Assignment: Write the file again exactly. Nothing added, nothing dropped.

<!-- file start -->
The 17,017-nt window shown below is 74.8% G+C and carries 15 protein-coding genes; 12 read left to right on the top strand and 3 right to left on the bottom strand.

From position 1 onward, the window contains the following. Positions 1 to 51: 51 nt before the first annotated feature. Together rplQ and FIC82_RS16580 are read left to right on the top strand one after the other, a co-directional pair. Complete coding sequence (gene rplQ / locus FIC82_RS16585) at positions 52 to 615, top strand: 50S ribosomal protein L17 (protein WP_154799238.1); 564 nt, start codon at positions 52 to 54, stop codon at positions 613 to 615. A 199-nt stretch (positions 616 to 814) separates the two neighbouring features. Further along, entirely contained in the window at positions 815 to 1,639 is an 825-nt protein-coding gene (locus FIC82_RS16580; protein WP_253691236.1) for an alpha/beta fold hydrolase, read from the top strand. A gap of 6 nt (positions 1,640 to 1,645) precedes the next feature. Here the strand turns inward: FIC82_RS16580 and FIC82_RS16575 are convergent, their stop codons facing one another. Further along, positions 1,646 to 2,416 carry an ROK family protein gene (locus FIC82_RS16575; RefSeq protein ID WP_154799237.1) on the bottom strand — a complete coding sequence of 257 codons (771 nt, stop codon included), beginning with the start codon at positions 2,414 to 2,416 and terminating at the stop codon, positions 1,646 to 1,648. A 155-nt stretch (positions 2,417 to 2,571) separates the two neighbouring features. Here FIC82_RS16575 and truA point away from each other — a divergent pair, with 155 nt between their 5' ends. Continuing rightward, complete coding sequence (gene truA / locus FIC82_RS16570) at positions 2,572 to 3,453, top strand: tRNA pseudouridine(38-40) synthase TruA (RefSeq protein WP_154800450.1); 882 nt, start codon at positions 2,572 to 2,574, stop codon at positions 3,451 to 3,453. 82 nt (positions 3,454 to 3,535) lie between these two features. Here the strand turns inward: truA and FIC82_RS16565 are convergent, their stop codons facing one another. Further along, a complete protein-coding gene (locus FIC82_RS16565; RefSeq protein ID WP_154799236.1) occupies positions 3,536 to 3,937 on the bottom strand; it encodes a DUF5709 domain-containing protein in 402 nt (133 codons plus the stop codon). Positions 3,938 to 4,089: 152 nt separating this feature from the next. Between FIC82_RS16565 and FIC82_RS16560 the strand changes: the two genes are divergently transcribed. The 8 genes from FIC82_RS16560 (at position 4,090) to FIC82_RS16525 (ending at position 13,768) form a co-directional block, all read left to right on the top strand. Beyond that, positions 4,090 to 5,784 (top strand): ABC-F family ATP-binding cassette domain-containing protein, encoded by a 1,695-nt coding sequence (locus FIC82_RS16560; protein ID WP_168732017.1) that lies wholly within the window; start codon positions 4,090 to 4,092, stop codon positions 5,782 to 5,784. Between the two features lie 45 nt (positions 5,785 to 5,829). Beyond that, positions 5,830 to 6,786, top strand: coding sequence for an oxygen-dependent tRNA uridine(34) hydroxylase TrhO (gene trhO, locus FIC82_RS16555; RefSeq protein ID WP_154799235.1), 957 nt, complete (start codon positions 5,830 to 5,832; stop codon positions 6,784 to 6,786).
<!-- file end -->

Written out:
The 17,017-nt window shown below is 74.8% G+C and carries 15 protein-coding genes; 12 read left to right on the top strand and 3 right to left on the bottom strand.

From position 1 onward, the window contains the following. Positions 1 to 51: 51 nt before the first annotated feature. Together rplQ and FIC82_RS16580 are read left to right on the top strand one after the other, a co-directional pair. Complete coding sequence (gene rplQ / locus FIC82_RS16585) at positions 52 to 615, top strand: 50S ribosomal protein L17 (protein WP_154799238.1); 564 nt, start codon at positions 52 to 54, stop codon at positions 613 to 615. A 199-nt stretch (positions 616 to 814) separates the two neighbouring features. Further along, entirely contained in the window at positions 815 to 1,639 is an 825-nt protein-coding gene (locus FIC82_RS16580; protein WP_253691236.1) for an alpha/beta fold hydrolase, read from the top strand. A gap of 6 nt (positions 1,640 to 1,645) precedes the next feature. Here the strand turns inward: FIC82_RS16580 and FIC82_RS16575 are convergent, their stop codons facing one another. Further along, positions 1,646 to 2,416 carry an ROK family protein gene (locus FIC82_RS16575; RefSeq protein ID WP_154799237.1) on the bottom strand — a complete coding sequence of 257 codons (771 nt, stop codon included), beginning with the start codon at positions 2,414 to 2,416 and terminating at the stop codon, positions 1,646 to 1,648. A 155-nt stretch (positions 2,417 to 2,571) separates the two neighbouring features. Here FIC82_RS16575 and truA point away from each other — a divergent pair, with 155 nt between their 5' ends. Continuing rightward, complete coding sequence (gene truA / locus FIC82_RS16570) at positions 2,572 to 3,453, top strand: tRNA pseudouridine(38-40) synthase TruA (RefSeq protein WP_154800450.1); 882 nt, start codon at positions 2,572 to 2,574, stop codon at positions 3,451 to 3,453. 82 nt (positions 3,454 to 3,535) lie between these two features. Here the strand turns inward: truA and FIC82_RS16565 are convergent, their stop codons facing one another. Further along, a complete protein-coding gene (locus FIC82_RS16565; RefSeq protein ID WP_154799236.1) occupies positions 3,536 to 3,937 on the bottom strand; it encodes a DUF5709 domain-containing protein in 402 nt (133 codons plus the stop codon). Positions 3,938 to 4,089: 152 nt separating this feature from the next. Between FIC82_RS16565 and FIC82_RS16560 the strand changes: the two genes are divergently transcribed. The 8 genes from FIC82_RS16560 (at position 4,090) to FIC82_RS16525 (ending at position 13,768) form a co-directional block, all read left to right on the top strand. Beyond that, positions 4,090 to 5,784 (top strand): ABC-F family ATP-binding cassette domain-containing protein, encoded by a 1,695-nt coding sequence (locus FIC82_RS16560; protein ID WP_168732017.1) that lies wholly within the window; start codon positions 4,090 to 4,092, stop codon positions 5,782 to 5,784. Between the two features lie 45 nt (positions 5,785 to 5,829). Beyond that, positions 5,830 to 6,786, top strand: coding sequence for an oxygen-dependent tRNA uridine(34) hydroxylase TrhO (gene trhO, locus FIC82_RS16555; RefSeq protein ID WP_154799235.1), 957 nt, complete (start codon positions 5,830 to 5,832; stop codon positions 6,784 to 6,786).